The subrogation clause in PIP carrier's automobile policy with O'Shea concludes with the following sentence: "The company shall be entitled to a recovery only after the person has been fully compensated for damages by another party." (emphasis supplied)

Here, however, O'Shea has not been compensated by a third party but by the PIP carrier itself. And, nothing in the record suggests that he was even partially compensated by his employer or that he attempted to obtain direct benefits from the employer who alleged severe financial difficulties. Accordingly, subrogation is not justified by the language of PIP carrier's auto policy.

III. Equitable Subrogation

However, we do agree with PIP carrier's final contention that it has a right of equitable subrogation against employer.

At least two reasons have been given for allowing subrogation: (1) to prevent the insured from recovering twice for one injury; and (2) to compel wrongdoers to bear the ultimate costs and prevent them from receiving windfalls. Blue Cross v. Bukulmez, 736 P.2d 834 (Colo.1987). As stated in 16 G. Couch, Cyclopedia of Insurance Law § 61:18 (R. Anderson 2d ed. 1983):

Stated simply, subrogation is a creature of equity having for its purpose the working out of an equitable adjustment between the parties by securing the ultimate discharge of a debt by the person who in equity and good conscience ought to pay it. Subrogation implies the restoration of the amount paid by a surety or other similar person, and restoration of that amount only. .... [W]hen the insurer has made payment for the loss caused by a third party, it is only equitable and just that the insurer should be reimbursed for his payment to the insured, because otherwise either the insured would be unjustly enriched by virtue of a recovery from both the insurer and the third party, or in the absence of such double recovery by the insured, the third party would go free notwithstanding the fact that he has a legal obligation in connection with the damage.

Thus, in Blue Cross v. Bukulmez, supra, our supreme court upheld the right of insurers to equitable subrogation for medical benefits paid to their insured which should have been paid by another party under PIP. See also Union Insurance Co. v. RCA Corp., 724 P.2d 80 (Colo.App.1986); Laugesen, supra, 19 Colo.Law. at 1094 ("Permitting the self-insured person to avoid purchase of worker's compensation insurance rewards deviousness and requires its subsidization by other PIP policyholders.").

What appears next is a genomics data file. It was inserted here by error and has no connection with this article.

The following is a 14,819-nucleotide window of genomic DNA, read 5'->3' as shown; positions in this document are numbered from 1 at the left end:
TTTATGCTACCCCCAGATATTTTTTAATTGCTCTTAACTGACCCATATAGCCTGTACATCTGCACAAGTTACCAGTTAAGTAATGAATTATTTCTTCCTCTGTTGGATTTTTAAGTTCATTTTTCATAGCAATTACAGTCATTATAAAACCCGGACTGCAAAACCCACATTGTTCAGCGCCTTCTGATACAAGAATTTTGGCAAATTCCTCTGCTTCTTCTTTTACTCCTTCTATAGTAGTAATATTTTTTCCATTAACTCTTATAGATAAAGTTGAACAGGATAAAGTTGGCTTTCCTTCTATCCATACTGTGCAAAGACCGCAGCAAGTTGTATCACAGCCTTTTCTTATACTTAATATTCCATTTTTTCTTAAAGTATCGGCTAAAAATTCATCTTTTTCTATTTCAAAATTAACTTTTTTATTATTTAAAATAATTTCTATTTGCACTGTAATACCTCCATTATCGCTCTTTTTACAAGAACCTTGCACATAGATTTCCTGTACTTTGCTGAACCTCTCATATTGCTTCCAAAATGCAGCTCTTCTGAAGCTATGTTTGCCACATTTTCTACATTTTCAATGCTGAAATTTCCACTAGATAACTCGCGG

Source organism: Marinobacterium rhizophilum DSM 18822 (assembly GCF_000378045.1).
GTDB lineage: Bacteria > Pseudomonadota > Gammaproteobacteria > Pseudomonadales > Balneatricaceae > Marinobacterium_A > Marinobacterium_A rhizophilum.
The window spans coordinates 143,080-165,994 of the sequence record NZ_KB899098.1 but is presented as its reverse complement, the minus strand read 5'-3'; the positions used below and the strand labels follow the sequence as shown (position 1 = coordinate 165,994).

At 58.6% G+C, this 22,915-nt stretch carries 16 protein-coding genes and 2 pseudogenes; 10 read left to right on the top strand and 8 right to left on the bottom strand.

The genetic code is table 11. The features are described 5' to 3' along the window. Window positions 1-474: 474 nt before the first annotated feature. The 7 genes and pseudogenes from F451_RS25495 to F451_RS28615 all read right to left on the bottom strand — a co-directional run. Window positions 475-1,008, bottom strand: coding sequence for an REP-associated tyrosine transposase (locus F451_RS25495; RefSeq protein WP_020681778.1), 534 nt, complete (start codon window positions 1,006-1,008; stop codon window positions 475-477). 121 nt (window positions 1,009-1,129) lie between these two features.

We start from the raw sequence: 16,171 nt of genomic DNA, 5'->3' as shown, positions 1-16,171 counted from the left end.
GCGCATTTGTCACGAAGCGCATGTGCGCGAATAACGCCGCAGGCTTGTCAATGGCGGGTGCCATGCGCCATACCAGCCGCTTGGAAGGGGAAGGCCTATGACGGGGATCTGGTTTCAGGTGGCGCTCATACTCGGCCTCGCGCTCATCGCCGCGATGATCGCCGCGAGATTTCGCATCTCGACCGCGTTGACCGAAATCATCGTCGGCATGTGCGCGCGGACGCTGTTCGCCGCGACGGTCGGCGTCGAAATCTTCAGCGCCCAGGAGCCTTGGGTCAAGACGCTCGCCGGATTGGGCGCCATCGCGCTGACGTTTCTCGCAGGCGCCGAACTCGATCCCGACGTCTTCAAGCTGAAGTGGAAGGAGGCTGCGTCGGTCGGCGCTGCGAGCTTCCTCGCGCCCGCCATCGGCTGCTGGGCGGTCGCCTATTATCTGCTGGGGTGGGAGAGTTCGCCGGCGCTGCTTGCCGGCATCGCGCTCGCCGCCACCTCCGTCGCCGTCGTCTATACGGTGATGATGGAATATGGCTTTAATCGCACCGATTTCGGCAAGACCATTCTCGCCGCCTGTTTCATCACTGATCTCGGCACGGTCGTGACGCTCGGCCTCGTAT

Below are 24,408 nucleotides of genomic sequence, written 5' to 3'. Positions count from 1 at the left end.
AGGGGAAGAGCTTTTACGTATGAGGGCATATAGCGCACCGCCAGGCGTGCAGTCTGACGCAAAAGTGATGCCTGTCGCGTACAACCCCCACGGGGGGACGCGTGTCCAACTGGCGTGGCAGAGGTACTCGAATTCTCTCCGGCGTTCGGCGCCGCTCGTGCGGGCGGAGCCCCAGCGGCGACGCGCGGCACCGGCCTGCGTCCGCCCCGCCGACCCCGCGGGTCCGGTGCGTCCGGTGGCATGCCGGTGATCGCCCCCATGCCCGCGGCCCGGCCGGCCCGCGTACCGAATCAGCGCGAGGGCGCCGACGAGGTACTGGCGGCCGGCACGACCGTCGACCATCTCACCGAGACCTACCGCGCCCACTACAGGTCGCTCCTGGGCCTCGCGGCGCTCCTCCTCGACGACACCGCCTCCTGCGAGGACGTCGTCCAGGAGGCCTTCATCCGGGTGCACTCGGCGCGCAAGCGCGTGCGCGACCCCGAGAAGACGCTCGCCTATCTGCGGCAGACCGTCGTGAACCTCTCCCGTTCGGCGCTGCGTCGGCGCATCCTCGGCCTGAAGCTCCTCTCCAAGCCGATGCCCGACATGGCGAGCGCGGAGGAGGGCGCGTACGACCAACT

Applying those principles to the circumstances here, we conclude that PIP carrier has a claim against employer based upon equitable subrogation for restoration of the amounts actually paid by insurer that should have been paid by employer pursuant to the workers' compensation scheme. This result furthers the principles behind equitable subrogation by "securing the ultimate discharge of a debt by the person who in equity and good conscience ought to pay it." Couch, supra, at § 61:18. And, because the PIP *278 carrier's claim is based upon equitable principles, it is immaterial that the language of the insurance policy here does not permit subrogation. See Couch, supra, at §§ 61:18-61:20.

Accordingly, the trial court erred in granting summary judgment in favor of employer.

We also note, however, that subrogation is not a matter of right but is purely equitable in nature and "it will not be enforced when it would work injustice to the rights of those having equal equities." Couch, supra, at § 61:20.

Thus, on remand, the trial court should consider all relevant evidence regarding the competing equities involved in this case and determine whether equitable subrogation should be granted.

The judgment is affirmed in all respects except as to employer's claim of a right to equitable subrogation. As to that claim, the judgment is reversed, and the cause is remanded for further proceedings consistent with the views expressed in this opinion.

PLANK and MARQUEZ, JJ., concur.